• dictate what must be done.’ Thus he speaks, and then Antenor says:
  • ‘so, citizens, the story of my tribulations must be told again.
  • Is the story, which is not yet ancient, forgotten already? There
  • is no need for my lament to bear witness when our kingdom testifies
  • to treachery and war. We have seen a rich city inhabited by worthy
  • citizens, another king on the throne. Troy had not yet yielded to
  • the Greeks. Has swift, forgetful oblivion traversed these misfortunes
  • and cut short the boredom of a long grief because it cannot bear to
  • mourn for long? Why, glorious youth, if it is any pleasure to rid your
  • minds of hated grief, then attack with weapons in your hands’ Fortune
  • has to follow
  • (p.128) dum preclarum aliquid dolor indecoctus hanelat.
  • nil grande et longum; segnem timor obruit iram.
  • heretis quia fana vetant? hec scilicet angit
  • cura deos evi tacitos vexare recessus
  • et rerum librare vices, stant fixa tanore
  • fata suo. certam miseris si Parca ruinam
  • indixit Frigibus, moriendum Marte; triumphum
  • si pepigit, meritum minuit victoria segnis.
  • o falli faciles! si fas depromere verum,
  • deprendi insidias superum. Lerneus Apollo
  • nostras vexat aves et que metuenda minatur
  • Dardanidis timet ipse suis. sic ficta locutus
  • accinctos ad bella Friges prevertere temptat.
  • vos contra cunctis potiora eventa futuris
  • pendite: donatos Tirynthius induit ignes,
  • Eacide senuere duo nullique timendus
  • aut puer aut virgo est, quern fata minantur, Achilles.
  • ipse, viri, vidi ipse viros et menia, vidi
  • urbes, sed gelidos nil excitat. ite, potentes,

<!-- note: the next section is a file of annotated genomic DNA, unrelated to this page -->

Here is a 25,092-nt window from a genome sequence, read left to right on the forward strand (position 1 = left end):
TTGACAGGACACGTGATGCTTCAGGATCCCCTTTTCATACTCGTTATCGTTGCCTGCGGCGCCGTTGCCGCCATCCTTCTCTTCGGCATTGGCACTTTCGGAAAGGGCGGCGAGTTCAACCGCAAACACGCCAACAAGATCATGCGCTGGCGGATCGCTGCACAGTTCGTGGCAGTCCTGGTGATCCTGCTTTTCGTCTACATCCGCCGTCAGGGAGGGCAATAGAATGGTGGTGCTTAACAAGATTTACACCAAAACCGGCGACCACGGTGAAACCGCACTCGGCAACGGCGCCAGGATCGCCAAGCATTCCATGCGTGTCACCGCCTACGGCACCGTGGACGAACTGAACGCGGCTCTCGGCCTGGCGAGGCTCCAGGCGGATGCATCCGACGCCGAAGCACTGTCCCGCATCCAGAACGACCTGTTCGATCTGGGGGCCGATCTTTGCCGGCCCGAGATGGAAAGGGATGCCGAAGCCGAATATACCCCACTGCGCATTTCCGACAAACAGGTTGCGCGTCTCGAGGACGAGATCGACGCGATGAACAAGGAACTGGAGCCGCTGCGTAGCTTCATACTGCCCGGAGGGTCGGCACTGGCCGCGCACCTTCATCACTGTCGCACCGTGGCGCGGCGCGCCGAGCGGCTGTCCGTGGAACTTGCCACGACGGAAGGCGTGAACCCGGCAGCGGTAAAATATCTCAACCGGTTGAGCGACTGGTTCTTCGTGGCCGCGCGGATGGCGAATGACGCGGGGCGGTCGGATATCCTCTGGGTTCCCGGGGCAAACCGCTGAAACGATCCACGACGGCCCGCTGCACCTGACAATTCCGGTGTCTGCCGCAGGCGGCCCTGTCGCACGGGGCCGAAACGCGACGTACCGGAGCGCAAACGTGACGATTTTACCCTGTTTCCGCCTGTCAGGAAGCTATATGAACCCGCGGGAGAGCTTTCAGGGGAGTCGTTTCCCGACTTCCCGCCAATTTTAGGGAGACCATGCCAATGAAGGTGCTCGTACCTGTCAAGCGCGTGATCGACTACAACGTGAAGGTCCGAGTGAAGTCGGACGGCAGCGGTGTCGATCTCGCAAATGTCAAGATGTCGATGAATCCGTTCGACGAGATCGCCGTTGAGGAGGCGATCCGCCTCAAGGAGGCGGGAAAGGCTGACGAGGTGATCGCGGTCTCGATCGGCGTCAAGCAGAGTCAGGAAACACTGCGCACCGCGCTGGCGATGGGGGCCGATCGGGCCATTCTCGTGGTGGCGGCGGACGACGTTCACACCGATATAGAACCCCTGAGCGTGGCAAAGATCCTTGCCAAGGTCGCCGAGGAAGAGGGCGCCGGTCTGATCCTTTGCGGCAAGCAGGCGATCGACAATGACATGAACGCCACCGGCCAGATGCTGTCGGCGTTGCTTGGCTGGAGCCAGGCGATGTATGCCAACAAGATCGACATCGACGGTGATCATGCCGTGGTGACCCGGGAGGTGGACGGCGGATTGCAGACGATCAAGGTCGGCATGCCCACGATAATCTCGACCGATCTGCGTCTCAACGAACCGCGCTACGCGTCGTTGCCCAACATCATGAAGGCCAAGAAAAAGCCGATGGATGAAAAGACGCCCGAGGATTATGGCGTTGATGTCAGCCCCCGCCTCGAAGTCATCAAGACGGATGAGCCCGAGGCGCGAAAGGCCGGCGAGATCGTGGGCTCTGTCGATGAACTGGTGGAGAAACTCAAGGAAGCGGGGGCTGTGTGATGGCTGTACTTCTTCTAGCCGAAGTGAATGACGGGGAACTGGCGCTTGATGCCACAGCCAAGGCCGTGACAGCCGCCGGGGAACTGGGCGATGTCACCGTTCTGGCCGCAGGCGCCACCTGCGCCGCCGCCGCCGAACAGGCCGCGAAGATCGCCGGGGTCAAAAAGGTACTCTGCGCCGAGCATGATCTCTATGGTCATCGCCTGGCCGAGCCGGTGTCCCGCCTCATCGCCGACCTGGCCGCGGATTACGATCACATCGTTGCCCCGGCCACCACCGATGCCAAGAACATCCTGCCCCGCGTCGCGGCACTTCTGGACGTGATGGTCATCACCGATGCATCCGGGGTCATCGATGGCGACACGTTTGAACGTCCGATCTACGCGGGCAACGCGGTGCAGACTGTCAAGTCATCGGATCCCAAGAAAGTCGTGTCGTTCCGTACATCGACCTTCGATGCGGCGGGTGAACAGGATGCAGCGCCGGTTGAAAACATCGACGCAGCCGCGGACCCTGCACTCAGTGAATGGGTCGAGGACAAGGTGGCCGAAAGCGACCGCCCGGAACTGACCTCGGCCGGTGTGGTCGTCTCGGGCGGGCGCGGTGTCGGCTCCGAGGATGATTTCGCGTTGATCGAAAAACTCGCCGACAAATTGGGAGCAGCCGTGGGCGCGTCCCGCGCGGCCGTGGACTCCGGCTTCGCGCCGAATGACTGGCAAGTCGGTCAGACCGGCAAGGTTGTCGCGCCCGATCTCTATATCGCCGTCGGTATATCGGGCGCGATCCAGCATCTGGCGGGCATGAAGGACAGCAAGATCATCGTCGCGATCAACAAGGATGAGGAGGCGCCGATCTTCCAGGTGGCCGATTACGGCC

• et iuqulos aptate iugo spretoque triumpho
  • reddite fatidicis victores hostibus enses!’
  • hiis virtus accensa viris, procul omnis abacta
  • relligio. cedit Helenus vittasgue minaces
  • abicit et lacrimis incusat fata secutis.

Profectio Paridis ad rapiendam Helenam

  • Dux cepti legitur pastor Paris, advena quondam
  • regni, nunc regis heres; nec profuit urbi
  • fatalem dampnasse facem, rum lederet ardens
  • (p.129) when still-fermenting grief craves for something glorious.
  • Nothing great is long drawn out. Fear destroys anger that is
  • sluggish. Do you hesitate because the shrines forbid? Indeed, this
  • pursuit forces the gods to trouble the silent recesses of future time
  • and to consider the destiny of things. Destiny stands fixed in its
  • course. If the Fates have decided on certain ruin for the wretched
  • Trojans we ought to die in war. If they have promised triumph then
  • a half-hearted victory diminishes the merit. O easily deceived men!
  • If it is right to utter the truth I have uncovered the deceit of the
  • gods. Apollo of Lerna is troubling our birds of augury, and the fears
  • he threatens the Trojans with he actually feels for his own Greeks.
  • By speaking such lies he attempts to divert the Trojans already armed
  • for battle. On the other hand consider the actions that are more
  • cogent than all prognostications of the future: Hercules has put on
  • the shirt of fire he was given, the two sons of Aeacus have grown old,
  • while Achilles, whom the fates threaten us with either as a boy or a
  • girl, is to be feared by nobody. Men, I have seen for myself their
  • warriors and their fortifications. I have seen their cities. Nothing